Thalidomide has anti-inflammatory properties in neonatal immune cells

Alexander Puzik*, Annette Thiel, Kirstin Faust, Christoph Härtel

*Corresponding author for this work
2 Citations (Scopus)


Neonates demonstrate functional immaturity and dysregulation of immune responses leading to systemic inflammation and enhanced apoptosis of immune cells. Thalidomide has already been proven to differentially regulate immune responses and support anti-apoptosis in immunodeficiency syndromes. Thus, it was the aim of this study to evaluate the effects of thalidomide on the cytokine response and apoptosis of neonatal immune cells. After whole blood culture and stimulation of cord and adult blood samples, the intracytoplasmic expression and the secreted amounts of IL-2, TNF-α, IFN-γ, IL-6, IL-10 and IL-8 were assessed by flow cytometry and Cytokine Bead Array. Apoptosis was detected using Annexin-V staining. Bcl-2 expression was analysed using the Cytokine Bead Array Apoptosis Kit. Exposure to thalidomide (100 μg/ml) reduced the intracytoplasmic pro-inflammatory cytokine production of neonatal monocytes and the IFN-γ production of neonatal lymphocytes. In supernatants, the addition of thalidomide resulted in reduction of TNF-α, IL-6, IL-10 and, by trend, IFN-γ. While stimulated neonatal lymphocytes exhibited susceptibility to apoptosis, thalidomide tended to diminish apoptotic cells. Bcl-2 expression tended to be increased after addition of thalidomide. The potent anti-inflammatory effects of thalidomide and its anti-apoptotic properties in cord blood immune cells provide the basis for future strategies to optimise treatment of neonatal infections and immunodeficiency syndromes.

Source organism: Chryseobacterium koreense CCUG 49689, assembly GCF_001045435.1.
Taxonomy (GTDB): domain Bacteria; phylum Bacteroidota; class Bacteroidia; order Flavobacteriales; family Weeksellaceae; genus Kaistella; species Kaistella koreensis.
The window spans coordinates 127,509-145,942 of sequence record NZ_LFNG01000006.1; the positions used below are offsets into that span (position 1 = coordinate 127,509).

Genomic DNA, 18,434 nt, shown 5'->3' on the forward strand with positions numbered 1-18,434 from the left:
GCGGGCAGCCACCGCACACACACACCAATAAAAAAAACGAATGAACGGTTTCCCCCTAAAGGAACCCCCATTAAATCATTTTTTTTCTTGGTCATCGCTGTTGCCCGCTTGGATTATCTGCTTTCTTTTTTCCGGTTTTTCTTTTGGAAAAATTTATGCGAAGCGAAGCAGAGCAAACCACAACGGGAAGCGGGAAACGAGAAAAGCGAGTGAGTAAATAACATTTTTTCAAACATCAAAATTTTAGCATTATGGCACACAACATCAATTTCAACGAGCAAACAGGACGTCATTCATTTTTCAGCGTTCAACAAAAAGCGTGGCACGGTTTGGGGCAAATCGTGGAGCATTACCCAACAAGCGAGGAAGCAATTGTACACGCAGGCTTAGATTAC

Original languageEnglish
JournalInnate Immunity
Issue number1
Pages (from-to)42-52
Number of pages11
Publication statusPublished - 01.02.2013


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